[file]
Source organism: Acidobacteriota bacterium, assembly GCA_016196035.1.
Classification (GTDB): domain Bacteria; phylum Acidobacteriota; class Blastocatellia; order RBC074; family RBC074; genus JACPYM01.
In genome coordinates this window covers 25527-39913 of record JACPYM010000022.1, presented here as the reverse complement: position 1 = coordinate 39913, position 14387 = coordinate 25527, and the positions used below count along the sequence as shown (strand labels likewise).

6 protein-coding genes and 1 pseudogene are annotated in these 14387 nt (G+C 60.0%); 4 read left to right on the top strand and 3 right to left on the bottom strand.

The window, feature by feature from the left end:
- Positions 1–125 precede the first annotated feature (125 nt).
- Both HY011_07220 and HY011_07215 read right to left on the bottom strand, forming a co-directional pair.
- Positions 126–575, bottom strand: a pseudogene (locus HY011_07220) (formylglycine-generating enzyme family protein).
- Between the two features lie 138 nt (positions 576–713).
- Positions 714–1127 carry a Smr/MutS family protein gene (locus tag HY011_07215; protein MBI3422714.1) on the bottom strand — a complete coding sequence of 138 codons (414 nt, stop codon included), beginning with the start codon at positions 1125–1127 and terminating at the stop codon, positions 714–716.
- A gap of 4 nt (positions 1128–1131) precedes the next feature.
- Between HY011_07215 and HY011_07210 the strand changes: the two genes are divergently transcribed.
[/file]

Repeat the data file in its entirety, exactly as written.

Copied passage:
Source organism: Acidobacteriota bacterium, assembly GCA_016196035.1.
Classification (GTDB): domain Bacteria; phylum Acidobacteriota; class Blastocatellia; order RBC074; family RBC074; genus JACPYM01.
In genome coordinates this window covers 25527-39913 of record JACPYM010000022.1, presented here as the reverse complement: position 1 = coordinate 39913, position 14387 = coordinate 25527, and the positions used below count along the sequence as shown (strand labels likewise).

6 protein-coding genes and 1 pseudogene are annotated in these 14387 nt (G+C 60.0%); 4 read left to right on the top strand and 3 right to left on the bottom strand.

The window, feature by feature from the left end:
- Positions 1–125 precede the first annotated feature (125 nt).
- Both HY011_07220 and HY011_07215 read right to left on the bottom strand, forming a co-directional pair.
- Positions 126–575, bottom strand: a pseudogene (locus HY011_07220) (formylglycine-generating enzyme family protein).
- Between the two features lie 138 nt (positions 576–713).
- Positions 714–1127 carry a Smr/MutS family protein gene (locus tag HY011_07215; protein MBI3422714.1) on the bottom strand — a complete coding sequence of 138 codons (414 nt, stop codon included), beginning with the start codon at positions 1125–1127 and terminating at the stop codon, positions 714–716.
- A gap of 4 nt (positions 1128–1131) precedes the next feature.
- Between HY011_07215 and HY011_07210 the strand changes: the two genes are divergently transcribed.